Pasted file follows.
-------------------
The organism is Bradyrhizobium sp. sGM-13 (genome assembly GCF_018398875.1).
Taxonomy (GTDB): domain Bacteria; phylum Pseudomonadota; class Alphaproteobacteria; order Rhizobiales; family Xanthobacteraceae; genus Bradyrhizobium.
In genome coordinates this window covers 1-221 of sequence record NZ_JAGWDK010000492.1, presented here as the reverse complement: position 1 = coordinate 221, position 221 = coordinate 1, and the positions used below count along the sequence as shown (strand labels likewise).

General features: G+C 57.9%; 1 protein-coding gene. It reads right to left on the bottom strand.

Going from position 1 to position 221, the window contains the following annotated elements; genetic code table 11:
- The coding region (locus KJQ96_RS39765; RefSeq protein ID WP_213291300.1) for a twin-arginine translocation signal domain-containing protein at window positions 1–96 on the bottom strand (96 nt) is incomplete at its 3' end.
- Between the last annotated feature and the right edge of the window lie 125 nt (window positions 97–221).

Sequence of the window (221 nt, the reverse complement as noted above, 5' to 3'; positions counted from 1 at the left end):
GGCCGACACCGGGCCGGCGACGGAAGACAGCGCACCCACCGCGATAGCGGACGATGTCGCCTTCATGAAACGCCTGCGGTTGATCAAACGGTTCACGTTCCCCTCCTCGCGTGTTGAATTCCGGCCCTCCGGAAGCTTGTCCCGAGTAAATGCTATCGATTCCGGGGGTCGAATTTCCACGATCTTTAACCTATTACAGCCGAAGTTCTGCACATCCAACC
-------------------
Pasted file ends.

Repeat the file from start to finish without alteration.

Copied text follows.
The organism is Bradyrhizobium sp. sGM-13 (genome assembly GCF_018398875.1).
Taxonomy (GTDB): domain Bacteria; phylum Pseudomonadota; class Alphaproteobacteria; order Rhizobiales; family Xanthobacteraceae; genus Bradyrhizobium.
In genome coordinates this window covers 1-221 of sequence record NZ_JAGWDK010000492.1, presented here as the reverse complement: position 1 = coordinate 221, position 221 = coordinate 1, and the positions used below count along the sequence as shown (strand labels likewise).

General features: G+C 57.9%; 1 protein-coding gene. It reads right to left on the bottom strand.

Going from position 1 to position 221, the window contains the following annotated elements; genetic code table 11:
- The coding region (locus KJQ96_RS39765; RefSeq protein ID WP_213291300.1) for a twin-arginine translocation signal domain-containing protein at window positions 1–96 on the bottom strand (96 nt) is incomplete at its 3' end.
- Between the last annotated feature and the right edge of the window lie 125 nt (window positions 97–221).

Sequence of the window (221 nt, the reverse complement as noted above, 5' to 3'; positions counted from 1 at the left end):
GGCCGACACCGGGCCGGCGACGGAAGACAGCGCACCCACCGCGATAGCGGACGATGTCGCCTTCATGAAACGCCTGCGGTTGATCAAACGGTTCACGTTCCCCTCCTCGCGTGTTGAATTCCGGCCCTCCGGAAGCTTGTCCCGAGTAAATGCTATCGATTCCGGGGGTCGAATTTCCACGATCTTTAACCTATTACAGCCGAAGTTCTGCACATCCAACC